2014 Effects of mid-latitude westerlies on the paleoproductivity at the Atlantic margin of South Africa during the penultimate glacial cycle: evidence from coccolith Sr/Ca ratios[disponible en anglès]
2009, Journal of cleaner production - número/volum 17 - ISSN: 0959-6526 - Pàgines 830-838 - DOI null
Tots els autors:
Luz Ruggieri, Erasmo Cadena, Teresa Gea, Xavier Sort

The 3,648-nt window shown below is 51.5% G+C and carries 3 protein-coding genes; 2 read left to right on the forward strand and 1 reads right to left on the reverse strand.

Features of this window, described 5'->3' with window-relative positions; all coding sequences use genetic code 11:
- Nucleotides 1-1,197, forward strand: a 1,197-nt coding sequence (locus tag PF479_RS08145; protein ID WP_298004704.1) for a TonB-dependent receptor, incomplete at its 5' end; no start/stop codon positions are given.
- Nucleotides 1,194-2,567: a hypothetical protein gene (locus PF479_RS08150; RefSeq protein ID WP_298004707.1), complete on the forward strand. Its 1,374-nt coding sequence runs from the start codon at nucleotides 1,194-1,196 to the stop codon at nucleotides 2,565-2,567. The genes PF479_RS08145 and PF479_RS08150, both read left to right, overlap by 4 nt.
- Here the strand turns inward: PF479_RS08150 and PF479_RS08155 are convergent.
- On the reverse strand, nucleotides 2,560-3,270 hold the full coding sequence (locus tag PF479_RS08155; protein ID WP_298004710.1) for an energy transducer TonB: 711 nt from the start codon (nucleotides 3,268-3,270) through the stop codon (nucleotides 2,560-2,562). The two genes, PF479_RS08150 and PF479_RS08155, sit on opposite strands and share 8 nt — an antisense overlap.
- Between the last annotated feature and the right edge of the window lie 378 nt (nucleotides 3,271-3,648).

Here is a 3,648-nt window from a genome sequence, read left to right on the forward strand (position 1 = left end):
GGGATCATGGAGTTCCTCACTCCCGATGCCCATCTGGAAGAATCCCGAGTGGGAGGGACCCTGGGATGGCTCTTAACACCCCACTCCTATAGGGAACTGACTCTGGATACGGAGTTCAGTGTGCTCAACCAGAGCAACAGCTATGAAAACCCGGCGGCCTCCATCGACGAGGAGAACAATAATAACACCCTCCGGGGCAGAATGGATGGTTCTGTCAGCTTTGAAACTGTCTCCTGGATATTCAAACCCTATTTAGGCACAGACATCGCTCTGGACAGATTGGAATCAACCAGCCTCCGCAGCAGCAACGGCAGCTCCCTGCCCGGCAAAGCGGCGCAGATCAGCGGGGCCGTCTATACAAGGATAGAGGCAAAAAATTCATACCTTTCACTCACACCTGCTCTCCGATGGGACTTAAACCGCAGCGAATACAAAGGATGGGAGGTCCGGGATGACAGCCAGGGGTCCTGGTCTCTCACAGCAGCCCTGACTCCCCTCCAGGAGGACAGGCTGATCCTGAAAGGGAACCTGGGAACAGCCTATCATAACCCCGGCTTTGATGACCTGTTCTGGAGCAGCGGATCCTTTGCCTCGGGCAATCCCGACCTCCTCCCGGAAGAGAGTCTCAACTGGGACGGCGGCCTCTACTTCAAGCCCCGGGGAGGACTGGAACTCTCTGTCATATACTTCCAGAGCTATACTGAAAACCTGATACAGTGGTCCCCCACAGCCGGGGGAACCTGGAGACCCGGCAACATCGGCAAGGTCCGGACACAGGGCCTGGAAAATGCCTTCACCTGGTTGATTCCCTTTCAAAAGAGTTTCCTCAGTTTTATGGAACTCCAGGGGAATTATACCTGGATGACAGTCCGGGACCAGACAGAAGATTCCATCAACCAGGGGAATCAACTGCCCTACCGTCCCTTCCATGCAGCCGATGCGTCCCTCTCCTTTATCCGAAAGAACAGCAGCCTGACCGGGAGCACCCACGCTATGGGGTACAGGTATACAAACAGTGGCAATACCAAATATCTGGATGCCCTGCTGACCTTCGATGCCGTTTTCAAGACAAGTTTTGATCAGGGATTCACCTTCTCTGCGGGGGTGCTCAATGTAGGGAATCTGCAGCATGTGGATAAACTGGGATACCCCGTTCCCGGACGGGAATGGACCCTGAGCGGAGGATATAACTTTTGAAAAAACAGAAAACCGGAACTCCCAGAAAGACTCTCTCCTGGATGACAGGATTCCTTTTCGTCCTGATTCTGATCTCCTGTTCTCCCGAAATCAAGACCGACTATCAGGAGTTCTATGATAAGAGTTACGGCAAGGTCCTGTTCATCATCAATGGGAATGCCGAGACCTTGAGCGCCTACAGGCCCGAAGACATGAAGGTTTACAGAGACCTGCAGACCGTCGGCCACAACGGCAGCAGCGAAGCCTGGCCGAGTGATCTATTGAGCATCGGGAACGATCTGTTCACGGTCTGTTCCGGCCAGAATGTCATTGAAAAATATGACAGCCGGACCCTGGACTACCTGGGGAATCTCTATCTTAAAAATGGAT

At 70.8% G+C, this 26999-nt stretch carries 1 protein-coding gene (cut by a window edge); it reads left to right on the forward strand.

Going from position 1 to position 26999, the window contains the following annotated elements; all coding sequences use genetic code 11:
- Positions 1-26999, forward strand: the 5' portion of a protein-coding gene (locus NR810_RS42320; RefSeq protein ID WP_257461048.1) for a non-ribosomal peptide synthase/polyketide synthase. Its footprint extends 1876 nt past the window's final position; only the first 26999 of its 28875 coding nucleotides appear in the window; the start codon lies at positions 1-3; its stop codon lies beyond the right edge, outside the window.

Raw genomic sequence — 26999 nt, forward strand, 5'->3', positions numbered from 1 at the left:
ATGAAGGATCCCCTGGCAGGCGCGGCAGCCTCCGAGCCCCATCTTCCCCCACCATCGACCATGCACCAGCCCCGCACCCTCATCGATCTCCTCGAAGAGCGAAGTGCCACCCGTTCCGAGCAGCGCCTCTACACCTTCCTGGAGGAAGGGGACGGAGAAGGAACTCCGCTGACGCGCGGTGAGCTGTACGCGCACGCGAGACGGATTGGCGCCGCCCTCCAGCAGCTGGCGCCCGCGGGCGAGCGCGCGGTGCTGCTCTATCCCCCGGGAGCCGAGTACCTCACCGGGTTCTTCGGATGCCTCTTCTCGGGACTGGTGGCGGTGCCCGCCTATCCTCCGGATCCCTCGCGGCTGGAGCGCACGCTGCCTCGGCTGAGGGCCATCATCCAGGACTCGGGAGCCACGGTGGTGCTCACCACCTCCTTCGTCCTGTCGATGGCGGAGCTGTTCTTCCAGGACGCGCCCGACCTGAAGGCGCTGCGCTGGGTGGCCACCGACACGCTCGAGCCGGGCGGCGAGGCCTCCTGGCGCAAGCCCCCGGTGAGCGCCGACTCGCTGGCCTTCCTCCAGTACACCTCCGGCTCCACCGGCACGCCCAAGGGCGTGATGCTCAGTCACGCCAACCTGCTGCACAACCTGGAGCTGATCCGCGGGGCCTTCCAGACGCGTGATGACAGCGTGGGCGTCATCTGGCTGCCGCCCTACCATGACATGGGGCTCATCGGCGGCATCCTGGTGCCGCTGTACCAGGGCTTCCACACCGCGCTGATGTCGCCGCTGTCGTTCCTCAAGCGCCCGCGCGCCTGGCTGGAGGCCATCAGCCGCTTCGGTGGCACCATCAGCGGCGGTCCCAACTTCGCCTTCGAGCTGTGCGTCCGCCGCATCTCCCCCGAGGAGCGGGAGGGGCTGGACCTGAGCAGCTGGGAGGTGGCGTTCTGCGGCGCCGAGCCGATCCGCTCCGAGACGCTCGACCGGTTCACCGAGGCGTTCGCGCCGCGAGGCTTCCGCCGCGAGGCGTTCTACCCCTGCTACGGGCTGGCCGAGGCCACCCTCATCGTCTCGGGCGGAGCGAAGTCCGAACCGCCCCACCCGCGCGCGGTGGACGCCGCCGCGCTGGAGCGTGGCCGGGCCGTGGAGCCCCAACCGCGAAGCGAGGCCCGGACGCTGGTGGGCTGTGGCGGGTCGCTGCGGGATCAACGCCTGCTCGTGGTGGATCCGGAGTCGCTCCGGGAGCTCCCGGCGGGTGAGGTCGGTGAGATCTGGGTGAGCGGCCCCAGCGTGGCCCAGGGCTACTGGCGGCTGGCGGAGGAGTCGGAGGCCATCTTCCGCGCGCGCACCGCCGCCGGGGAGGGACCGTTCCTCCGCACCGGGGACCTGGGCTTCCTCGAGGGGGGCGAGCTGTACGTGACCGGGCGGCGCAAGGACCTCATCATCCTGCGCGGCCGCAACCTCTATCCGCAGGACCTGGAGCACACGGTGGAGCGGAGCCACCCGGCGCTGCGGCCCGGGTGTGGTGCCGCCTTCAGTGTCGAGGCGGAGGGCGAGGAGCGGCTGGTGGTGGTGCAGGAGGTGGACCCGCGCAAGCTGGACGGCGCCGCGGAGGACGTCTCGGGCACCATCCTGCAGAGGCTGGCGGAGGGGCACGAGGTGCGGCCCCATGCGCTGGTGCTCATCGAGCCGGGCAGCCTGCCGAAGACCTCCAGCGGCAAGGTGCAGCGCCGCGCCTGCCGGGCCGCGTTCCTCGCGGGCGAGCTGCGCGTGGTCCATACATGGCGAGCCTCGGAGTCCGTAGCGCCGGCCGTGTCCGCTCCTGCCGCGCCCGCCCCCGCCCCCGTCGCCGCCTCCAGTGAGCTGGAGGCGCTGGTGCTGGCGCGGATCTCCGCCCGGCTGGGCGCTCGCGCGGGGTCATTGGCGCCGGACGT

The main organic wastes produced in modern wine industries include grape pomace (62%), lees (14%), stalk (12%) and dewatered sludge (12%). Some of these wastes are being used as by-products (grape pomace and lees) whereas the rest of organic wastes (stalk and wastewater sludge) has been traditionally incinerated or disposed in landfill. In this work, composting is proposed for the recovery of stalk and wastewater sludge to produce a sanitized organic amendment for application in the vineyard, closing the organic matter cycle. The environmental and economical analyses of the different alternatives to manage organic wastes from the wine industry are also presented. Composting costs are almost negligible when compared to other management options. From the environmental point of view, in-situ composting presents the best performance in 8 of the 10 impact categories analysed. Finally, the energy balance shows that the 4 composting systems involved less energy than the systems based on Mineral Fertilizer consumption.